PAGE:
What are electrical injuries and how do they occur?

Updated: Mar 09, 2020
  • Author: Tracy A Cushing, MD, MPH, FACEP, FAWM; Chief Editor: Joe Alcock, MD, MS  more...
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Electrical injuries, although relatively uncommon, are inevitably encountered by most emergency physicians. Adult electrical injuries usually occur in occupational settings, whereas children are primarily injured in the household setting. The spectrum of electrical injury is broad, ranging from minimal injury to severe multiorgan involvement to death.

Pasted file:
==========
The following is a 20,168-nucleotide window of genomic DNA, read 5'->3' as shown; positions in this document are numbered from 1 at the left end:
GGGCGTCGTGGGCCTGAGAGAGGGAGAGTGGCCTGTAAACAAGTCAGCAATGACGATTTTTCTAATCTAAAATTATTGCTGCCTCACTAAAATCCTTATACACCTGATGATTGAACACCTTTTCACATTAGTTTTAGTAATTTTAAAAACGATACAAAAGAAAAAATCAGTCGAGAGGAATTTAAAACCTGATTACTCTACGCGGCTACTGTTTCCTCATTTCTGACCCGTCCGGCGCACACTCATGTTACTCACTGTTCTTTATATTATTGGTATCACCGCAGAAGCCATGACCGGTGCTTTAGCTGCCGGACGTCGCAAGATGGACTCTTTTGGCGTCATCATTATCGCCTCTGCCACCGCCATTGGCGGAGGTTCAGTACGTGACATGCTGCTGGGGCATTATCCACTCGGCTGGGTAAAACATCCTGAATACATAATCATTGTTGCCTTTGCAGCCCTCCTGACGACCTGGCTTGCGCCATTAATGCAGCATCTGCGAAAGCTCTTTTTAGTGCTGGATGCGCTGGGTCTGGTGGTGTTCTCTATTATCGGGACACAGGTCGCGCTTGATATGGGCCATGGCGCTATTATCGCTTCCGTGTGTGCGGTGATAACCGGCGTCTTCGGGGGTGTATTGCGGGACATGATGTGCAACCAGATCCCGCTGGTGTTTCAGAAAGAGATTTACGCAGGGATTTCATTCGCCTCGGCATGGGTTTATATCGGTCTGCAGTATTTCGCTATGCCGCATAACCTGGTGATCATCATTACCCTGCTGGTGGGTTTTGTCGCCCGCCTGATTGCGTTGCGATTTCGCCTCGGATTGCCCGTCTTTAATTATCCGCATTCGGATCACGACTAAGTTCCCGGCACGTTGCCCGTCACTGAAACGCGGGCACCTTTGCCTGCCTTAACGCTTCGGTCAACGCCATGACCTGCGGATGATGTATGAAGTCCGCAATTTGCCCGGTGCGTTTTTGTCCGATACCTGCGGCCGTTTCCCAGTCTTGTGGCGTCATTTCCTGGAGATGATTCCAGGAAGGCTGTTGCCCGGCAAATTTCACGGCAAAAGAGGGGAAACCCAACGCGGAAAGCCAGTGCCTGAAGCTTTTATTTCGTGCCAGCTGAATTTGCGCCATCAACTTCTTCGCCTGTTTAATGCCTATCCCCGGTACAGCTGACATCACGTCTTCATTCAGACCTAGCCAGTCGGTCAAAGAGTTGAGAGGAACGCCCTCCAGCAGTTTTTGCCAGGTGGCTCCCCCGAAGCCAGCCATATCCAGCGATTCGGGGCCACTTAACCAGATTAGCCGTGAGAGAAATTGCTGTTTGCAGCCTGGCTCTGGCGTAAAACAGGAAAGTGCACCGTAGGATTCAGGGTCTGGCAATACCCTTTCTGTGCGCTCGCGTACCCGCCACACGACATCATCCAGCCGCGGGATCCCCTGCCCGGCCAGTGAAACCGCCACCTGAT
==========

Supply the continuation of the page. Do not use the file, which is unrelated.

Electrical injuries are shown in the images below.

Grounded sites of low-voltage injury on the feet. Grounded sites of low-voltage injury on the feet.
Electrical burns to the hand. Electrical burns to the hand.

Approximately 1000 deaths per year are due to electrical injuries in the United States, with a mortality rate of 3-5%. [1] Classifications of electrical injuries generally focus on the power source (lightning or electrical), voltage (high or low voltage), and type of current (alternating or direct), each of which is associated with certain injury patterns.

This article reviews the pathophysiology, diagnosis, and treatment of electrical injuries caused by manufactured electricity; for further information on lightning injuries, please see Lightning Injuries.

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